**Unformatted text preview: **FDMAT 108 Unit 3 Practice Exam Key 4D -‐ c 1. Consider a typical 30-‐year fixed-‐rate mortgage. During which of the following years is the highest portion of each payment applied toward interest? a) 30th year b) 15th year c) 1st year d) 25th year 4D – a 2. Calculate the monthly payments for a home mortgage of $180,000 with a fixed APR of 4.5% for 30 years. a) $912.03 = 4D -‐ b b) !"#
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! !∗( $937.37 c) $2597.20 d) $886.69 .!"# = !"#,!!!∗( !" )
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!" 3. The following table shows the expenses and payments for 3 months on a credit card account with an initial balance of $500. Use a table similar to the one below as a guide to help you find the balance at the end of the three months. Assume that the interest rate is 1% per month (12% APR) and that the interest for a given month is charged on the balance from the previous month. Month Payment Expenses Interest Balance 0 $500 1 $120 $160 2 $35 $70 3 $70 $95 The final balance for month 3 is: a) $645.25 b) $616.30 c) $585.45 d) $545.30 Month Payment Expenses Interest Balance 0 $500 1 $120 $160 $5 $545 2 $35 $70 $5.45 $585.45 3 $70 $95 $5.85 $616.30 4D – c 4. Assume a home mortgage monthly payment is $760 and the balance on the 30-‐year loan is currently $135,250. Knowing that the mortgage is financed with 4.5% APR, what do you know about the principal and interest portions of this upcoming month’s payment? a) Interest = $335.20 and Principal = $424.80 b) Interest = $85.67 and Principal = $674.33 c) Interest = $507.19 and Principal = $252.81 d) Not knowing what month is being discussed, you cannot calculate this. Interest: 135,250 * .045/12 = 507.19 Principal: 760 – 507.19 = 252.81 4D -‐ c 5. Suppose that you have a balance of $2500 on your credit card, which charges an APR of 18% compounded monthly. If you want to pay off the balance in 30 months, how much should you pay each month instead of a minimum payment? (Assume that you make no additional charges to the card.) a) $37.68 = 4D -‐ d b) !"#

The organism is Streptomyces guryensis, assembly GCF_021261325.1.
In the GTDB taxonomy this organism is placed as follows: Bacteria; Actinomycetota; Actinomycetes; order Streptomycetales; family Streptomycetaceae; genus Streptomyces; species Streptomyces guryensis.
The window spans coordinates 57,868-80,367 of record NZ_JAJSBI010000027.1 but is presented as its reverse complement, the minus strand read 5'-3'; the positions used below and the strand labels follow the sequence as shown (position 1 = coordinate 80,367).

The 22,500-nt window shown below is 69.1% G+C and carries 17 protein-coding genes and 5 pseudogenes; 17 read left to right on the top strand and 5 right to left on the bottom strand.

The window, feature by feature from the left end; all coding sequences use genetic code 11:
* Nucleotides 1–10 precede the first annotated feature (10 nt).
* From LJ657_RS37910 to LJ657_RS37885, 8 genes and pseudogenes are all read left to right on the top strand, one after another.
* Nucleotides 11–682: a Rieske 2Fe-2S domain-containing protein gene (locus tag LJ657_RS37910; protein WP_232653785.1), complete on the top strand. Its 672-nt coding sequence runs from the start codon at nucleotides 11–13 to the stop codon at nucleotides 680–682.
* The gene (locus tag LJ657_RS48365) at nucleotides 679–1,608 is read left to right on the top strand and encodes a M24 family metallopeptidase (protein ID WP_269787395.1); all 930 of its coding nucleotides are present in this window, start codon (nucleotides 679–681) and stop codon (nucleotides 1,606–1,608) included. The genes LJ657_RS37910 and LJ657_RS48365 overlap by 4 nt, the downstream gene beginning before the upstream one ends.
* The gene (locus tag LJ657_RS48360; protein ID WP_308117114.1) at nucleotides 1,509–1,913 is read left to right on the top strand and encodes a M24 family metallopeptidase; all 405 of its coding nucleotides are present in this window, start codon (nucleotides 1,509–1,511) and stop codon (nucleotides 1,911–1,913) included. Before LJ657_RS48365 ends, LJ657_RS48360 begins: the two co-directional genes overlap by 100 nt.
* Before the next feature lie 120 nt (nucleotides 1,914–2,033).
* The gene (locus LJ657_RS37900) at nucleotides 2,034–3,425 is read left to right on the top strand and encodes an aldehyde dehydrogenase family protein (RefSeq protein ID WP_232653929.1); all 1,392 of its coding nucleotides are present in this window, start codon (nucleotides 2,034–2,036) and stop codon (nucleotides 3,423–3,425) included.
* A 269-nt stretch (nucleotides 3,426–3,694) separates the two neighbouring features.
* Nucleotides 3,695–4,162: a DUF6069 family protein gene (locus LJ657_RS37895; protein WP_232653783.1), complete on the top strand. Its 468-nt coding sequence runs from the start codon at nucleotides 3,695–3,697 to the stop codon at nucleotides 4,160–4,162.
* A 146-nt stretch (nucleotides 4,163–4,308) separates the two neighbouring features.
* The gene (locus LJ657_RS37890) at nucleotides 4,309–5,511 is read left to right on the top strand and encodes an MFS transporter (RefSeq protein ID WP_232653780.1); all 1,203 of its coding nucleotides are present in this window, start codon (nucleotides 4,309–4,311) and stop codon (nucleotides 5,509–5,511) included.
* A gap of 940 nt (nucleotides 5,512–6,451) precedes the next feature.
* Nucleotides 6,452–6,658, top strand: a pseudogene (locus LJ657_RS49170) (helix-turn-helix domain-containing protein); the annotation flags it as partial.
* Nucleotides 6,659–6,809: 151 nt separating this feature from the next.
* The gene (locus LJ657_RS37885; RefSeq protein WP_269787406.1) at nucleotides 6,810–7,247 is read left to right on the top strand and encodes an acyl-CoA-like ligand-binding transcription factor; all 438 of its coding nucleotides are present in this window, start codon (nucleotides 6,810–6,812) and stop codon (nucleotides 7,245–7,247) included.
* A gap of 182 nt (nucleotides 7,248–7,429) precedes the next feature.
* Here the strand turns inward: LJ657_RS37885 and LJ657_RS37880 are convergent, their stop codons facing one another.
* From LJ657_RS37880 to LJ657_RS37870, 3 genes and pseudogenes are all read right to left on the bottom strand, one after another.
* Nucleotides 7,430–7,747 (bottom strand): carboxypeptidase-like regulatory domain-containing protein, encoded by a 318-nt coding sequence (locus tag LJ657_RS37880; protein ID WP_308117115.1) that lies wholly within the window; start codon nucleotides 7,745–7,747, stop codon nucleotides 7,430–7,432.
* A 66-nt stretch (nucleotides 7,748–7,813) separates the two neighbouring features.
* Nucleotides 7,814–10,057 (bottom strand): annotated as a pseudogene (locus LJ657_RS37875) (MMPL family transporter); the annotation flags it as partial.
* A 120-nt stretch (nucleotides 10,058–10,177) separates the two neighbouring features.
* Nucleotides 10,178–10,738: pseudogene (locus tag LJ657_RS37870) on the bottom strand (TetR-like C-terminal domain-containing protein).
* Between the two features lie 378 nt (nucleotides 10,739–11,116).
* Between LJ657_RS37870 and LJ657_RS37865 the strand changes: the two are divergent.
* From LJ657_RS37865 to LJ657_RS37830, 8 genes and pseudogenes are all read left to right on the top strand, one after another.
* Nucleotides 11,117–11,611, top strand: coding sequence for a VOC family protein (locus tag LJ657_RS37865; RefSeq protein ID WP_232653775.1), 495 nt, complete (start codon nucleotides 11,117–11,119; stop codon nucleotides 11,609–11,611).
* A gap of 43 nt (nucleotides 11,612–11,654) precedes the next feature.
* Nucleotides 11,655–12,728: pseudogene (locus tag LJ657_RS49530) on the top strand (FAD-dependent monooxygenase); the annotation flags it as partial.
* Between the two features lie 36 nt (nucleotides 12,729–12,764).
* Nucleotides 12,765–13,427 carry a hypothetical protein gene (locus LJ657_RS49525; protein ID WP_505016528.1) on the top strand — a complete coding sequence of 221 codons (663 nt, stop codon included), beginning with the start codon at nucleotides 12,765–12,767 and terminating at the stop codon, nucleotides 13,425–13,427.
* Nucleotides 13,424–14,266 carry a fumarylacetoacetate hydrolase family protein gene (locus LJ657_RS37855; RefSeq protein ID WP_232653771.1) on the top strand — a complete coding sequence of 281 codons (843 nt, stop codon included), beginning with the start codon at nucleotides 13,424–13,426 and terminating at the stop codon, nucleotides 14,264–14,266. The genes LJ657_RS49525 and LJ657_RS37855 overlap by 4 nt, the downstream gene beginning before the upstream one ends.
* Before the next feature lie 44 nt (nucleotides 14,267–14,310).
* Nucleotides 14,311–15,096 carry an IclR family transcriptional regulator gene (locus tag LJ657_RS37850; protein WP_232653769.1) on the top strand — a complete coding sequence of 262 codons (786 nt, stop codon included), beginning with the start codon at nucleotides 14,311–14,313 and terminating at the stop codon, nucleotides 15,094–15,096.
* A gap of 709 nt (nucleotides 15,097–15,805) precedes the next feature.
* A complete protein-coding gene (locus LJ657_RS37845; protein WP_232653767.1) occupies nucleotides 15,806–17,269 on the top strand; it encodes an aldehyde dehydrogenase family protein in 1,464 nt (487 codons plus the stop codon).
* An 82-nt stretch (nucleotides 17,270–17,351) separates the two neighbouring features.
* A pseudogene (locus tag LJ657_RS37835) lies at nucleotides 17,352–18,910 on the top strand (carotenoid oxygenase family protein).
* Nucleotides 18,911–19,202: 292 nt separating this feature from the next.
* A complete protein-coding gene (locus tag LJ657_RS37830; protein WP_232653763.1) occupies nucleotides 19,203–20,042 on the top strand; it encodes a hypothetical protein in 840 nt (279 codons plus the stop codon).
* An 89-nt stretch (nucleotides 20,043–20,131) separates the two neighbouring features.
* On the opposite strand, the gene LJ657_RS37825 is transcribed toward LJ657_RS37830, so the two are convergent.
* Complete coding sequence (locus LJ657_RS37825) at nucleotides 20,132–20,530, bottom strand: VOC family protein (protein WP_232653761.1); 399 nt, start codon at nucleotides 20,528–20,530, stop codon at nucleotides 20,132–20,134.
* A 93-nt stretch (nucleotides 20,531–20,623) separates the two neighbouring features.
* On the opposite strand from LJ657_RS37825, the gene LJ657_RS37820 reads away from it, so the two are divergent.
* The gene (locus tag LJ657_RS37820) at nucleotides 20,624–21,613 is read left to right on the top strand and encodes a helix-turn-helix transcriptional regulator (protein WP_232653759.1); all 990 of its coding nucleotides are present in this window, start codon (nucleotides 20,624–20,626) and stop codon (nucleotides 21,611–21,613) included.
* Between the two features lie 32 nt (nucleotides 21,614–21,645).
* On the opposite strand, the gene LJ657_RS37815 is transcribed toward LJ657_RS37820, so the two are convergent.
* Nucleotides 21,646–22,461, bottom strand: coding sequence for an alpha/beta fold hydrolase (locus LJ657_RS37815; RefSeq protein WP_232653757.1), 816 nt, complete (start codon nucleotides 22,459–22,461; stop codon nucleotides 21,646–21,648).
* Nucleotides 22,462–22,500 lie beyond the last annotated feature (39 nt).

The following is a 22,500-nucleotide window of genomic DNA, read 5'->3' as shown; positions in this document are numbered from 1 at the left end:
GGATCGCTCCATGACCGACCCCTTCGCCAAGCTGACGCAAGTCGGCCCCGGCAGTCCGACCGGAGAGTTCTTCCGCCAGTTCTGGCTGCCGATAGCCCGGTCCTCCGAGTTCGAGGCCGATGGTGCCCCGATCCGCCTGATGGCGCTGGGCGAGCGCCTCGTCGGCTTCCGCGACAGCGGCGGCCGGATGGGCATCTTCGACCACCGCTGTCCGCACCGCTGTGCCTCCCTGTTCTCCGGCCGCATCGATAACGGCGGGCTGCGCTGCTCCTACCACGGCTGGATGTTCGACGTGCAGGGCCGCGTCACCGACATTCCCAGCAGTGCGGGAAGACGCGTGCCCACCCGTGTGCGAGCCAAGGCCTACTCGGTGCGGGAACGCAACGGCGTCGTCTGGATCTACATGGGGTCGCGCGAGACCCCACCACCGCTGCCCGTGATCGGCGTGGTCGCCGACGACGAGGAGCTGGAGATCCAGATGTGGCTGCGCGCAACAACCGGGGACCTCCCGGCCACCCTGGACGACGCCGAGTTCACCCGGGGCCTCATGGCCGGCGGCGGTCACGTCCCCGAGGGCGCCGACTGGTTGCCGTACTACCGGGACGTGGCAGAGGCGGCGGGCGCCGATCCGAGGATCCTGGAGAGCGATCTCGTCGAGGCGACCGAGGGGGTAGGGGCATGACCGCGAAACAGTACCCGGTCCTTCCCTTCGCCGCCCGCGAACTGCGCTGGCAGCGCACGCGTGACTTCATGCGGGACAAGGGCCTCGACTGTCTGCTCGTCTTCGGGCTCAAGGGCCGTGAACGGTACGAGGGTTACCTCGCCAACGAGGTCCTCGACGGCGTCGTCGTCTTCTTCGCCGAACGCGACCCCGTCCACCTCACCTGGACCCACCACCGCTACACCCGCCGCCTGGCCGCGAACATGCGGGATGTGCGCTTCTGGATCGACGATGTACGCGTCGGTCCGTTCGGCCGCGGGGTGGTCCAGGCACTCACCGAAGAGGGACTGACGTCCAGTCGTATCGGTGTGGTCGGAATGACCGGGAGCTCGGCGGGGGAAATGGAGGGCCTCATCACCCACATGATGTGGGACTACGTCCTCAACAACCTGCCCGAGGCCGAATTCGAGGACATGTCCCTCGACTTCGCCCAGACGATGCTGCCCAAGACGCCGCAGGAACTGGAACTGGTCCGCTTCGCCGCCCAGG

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$66.60 c) $104.10 d) $93.68 .!" = !"##∗( !" )
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!" =$104.10 6. Suppose you apply for a 5 year car loan in the amount of $27,000 with an APR of 8% compounded monthly. Your monthly payment is $547.46. Determine the total amount of interest you pay over the five years (rounded to the nearest dollar). a) $6,706 = b) !"#
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! !∗( $9,706 c) $5,453 d) $5,848 .!" = !"###∗( !" )
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!" =$547.46 Total Interest = Total Payments – Principal Total Interest = ($547.46 * 5 * 12) -‐ $27,000 = $32,847.60 -‐ $27,000 = $5847.60 4D – c 7. You would like to purchase a car and have calculated that the most you can afford to borrow on a vehicle loan is $100 per month over five years with an APR of 4.5%. You determine the maximum loan amount to be a)
$3,454 b) $4,362 c) $5,364 d) $7,532 = 4D – b !"#